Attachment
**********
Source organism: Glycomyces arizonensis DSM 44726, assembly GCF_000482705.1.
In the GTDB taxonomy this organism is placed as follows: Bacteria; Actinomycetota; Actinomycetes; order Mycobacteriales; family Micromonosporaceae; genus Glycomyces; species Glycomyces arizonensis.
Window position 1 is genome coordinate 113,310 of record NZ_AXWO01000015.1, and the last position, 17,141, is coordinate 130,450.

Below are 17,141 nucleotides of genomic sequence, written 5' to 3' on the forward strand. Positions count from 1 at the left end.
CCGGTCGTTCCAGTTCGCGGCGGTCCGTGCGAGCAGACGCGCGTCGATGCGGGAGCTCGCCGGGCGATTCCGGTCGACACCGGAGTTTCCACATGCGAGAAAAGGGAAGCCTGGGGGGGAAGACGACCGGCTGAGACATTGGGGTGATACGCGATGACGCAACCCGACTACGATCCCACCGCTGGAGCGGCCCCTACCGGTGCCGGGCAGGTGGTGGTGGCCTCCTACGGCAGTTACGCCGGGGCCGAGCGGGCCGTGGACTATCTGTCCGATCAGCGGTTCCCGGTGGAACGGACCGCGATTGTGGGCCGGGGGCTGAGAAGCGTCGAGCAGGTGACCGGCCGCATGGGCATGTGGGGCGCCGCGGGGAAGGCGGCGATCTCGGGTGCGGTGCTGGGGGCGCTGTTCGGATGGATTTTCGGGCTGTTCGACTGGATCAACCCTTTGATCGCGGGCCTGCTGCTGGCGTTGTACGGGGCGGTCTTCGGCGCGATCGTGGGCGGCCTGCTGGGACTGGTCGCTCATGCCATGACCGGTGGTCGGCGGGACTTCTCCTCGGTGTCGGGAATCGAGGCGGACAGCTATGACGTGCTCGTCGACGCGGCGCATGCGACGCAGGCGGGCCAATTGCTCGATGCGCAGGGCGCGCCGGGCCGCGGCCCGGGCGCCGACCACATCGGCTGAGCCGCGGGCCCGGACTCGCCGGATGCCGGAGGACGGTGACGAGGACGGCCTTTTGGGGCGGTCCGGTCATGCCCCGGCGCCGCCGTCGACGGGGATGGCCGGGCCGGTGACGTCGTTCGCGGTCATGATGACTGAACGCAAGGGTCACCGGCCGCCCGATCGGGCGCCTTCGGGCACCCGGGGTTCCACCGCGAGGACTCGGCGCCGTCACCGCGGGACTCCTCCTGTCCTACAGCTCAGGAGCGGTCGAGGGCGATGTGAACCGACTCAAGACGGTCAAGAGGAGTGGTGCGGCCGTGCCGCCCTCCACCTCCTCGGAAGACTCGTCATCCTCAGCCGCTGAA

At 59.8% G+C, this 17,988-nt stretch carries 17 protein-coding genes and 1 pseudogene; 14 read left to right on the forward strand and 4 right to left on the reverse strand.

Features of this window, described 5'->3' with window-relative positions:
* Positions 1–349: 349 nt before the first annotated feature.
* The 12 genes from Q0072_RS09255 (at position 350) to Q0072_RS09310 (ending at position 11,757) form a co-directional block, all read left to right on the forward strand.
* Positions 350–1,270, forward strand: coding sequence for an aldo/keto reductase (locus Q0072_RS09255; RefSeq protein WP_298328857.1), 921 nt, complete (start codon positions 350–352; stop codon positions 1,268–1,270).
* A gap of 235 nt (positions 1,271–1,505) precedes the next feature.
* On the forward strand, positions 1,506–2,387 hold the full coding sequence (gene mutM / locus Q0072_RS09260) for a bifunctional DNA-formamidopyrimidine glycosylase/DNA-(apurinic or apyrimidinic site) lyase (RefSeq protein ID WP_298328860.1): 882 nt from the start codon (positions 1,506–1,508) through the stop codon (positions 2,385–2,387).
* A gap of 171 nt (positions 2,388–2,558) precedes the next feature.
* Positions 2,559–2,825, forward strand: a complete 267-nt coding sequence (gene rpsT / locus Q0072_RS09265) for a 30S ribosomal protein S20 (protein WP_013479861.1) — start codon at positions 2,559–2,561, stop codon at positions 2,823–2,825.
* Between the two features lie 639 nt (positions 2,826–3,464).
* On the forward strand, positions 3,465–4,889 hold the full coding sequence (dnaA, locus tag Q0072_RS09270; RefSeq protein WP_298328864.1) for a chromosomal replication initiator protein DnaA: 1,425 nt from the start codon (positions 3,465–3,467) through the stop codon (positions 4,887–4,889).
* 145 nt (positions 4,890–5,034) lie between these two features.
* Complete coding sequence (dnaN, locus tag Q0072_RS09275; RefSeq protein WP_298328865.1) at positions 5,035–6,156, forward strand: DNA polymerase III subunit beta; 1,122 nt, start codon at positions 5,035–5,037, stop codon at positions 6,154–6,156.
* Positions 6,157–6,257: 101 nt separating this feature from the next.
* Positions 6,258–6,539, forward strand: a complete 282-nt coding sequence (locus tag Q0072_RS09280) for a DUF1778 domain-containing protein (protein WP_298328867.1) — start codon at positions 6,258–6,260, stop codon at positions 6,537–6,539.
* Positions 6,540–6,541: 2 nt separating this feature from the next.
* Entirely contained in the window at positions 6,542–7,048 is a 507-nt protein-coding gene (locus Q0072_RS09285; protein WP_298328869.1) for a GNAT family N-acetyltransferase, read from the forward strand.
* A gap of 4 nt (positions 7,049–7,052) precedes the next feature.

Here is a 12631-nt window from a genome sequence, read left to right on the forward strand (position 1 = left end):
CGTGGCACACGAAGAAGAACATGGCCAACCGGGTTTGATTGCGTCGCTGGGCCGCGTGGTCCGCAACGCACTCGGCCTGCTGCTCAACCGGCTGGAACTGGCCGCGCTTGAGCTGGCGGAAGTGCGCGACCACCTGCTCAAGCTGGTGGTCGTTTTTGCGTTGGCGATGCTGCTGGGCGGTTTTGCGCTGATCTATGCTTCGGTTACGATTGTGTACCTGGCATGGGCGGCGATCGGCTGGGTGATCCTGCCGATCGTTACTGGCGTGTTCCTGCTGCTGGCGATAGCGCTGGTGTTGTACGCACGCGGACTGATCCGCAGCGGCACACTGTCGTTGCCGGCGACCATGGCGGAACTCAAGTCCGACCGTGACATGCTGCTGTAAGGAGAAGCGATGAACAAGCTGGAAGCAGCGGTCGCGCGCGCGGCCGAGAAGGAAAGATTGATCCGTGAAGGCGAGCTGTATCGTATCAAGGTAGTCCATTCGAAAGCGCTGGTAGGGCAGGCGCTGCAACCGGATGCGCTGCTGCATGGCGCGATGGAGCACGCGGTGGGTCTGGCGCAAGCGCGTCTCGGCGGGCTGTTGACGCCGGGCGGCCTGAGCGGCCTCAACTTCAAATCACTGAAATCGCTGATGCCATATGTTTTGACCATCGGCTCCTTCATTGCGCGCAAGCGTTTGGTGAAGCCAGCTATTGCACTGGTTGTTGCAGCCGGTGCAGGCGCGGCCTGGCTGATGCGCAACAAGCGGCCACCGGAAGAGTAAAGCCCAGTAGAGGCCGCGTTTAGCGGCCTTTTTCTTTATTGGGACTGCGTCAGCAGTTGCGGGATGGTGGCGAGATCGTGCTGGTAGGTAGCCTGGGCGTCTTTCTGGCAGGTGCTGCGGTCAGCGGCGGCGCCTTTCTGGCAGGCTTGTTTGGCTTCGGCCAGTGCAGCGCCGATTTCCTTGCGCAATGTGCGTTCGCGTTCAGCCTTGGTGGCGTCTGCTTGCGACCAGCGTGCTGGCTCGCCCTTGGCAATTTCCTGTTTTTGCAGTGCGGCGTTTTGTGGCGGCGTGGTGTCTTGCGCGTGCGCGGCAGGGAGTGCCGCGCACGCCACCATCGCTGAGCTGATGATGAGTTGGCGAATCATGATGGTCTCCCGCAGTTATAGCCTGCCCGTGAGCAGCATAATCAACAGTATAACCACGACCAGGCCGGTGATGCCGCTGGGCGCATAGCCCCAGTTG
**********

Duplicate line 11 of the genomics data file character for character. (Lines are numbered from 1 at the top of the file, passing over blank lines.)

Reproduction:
* A gap of 235 nt (positions 1,271–1,505) precedes the next feature.